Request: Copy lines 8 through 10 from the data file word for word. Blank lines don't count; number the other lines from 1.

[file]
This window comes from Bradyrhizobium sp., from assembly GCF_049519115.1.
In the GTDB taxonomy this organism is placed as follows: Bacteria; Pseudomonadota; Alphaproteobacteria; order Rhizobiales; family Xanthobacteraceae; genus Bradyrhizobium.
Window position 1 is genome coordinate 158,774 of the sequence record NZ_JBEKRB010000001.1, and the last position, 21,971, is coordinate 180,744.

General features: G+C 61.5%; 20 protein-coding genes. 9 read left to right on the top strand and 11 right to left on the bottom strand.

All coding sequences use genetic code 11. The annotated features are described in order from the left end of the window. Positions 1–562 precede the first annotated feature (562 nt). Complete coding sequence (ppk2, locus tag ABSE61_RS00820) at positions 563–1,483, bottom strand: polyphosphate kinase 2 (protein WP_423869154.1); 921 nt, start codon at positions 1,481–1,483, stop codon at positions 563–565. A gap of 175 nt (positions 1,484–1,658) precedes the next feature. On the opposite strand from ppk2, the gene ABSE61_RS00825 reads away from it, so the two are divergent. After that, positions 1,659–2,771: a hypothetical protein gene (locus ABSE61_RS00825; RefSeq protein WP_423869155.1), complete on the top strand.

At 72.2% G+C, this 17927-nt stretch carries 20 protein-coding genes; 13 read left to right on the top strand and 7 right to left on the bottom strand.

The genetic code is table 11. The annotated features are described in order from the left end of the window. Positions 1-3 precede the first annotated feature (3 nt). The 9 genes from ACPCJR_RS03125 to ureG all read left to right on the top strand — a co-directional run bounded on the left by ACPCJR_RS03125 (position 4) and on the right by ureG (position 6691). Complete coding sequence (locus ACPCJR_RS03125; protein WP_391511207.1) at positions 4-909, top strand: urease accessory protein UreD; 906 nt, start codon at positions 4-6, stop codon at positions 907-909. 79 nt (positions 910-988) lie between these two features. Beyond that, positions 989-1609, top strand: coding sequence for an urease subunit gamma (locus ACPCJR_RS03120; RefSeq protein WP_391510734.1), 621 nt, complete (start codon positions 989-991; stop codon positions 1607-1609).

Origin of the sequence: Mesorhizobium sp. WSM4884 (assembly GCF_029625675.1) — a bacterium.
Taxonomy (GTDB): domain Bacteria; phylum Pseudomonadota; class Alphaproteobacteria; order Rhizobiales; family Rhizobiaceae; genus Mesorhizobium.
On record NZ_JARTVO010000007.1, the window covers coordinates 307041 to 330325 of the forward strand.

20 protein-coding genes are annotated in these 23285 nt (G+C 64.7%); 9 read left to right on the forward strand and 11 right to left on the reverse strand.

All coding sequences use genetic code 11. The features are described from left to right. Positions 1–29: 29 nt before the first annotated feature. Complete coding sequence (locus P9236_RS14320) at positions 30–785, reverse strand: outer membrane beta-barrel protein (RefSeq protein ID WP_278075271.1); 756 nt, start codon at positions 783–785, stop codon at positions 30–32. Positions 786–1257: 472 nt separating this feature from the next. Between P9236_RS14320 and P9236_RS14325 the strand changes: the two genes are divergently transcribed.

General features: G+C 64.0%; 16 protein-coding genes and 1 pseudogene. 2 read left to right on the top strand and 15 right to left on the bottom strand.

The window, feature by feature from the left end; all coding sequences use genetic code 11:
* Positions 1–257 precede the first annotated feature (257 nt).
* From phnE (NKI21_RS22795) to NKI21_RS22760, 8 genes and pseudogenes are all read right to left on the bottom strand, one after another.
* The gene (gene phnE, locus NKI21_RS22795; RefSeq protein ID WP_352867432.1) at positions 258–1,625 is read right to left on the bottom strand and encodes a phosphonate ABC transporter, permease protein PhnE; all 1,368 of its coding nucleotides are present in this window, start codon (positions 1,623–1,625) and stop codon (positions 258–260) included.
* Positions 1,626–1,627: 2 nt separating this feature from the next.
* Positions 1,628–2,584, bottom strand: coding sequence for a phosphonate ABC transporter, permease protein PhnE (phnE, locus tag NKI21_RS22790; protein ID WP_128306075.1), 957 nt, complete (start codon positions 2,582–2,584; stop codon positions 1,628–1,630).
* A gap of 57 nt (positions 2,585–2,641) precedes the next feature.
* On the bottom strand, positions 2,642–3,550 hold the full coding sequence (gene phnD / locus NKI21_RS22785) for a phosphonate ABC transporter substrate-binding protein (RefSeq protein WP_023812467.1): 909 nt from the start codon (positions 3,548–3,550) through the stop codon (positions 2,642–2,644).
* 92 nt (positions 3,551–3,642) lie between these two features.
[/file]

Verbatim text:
Origin of the sequence: Mesorhizobium sp. WSM4884 (assembly GCF_029625675.1) — a bacterium.
Taxonomy (GTDB): domain Bacteria; phylum Pseudomonadota; class Alphaproteobacteria; order Rhizobiales; family Rhizobiaceae; genus Mesorhizobium.
On record NZ_JARTVO010000007.1, the window covers coordinates 307041 to 330325 of the forward strand.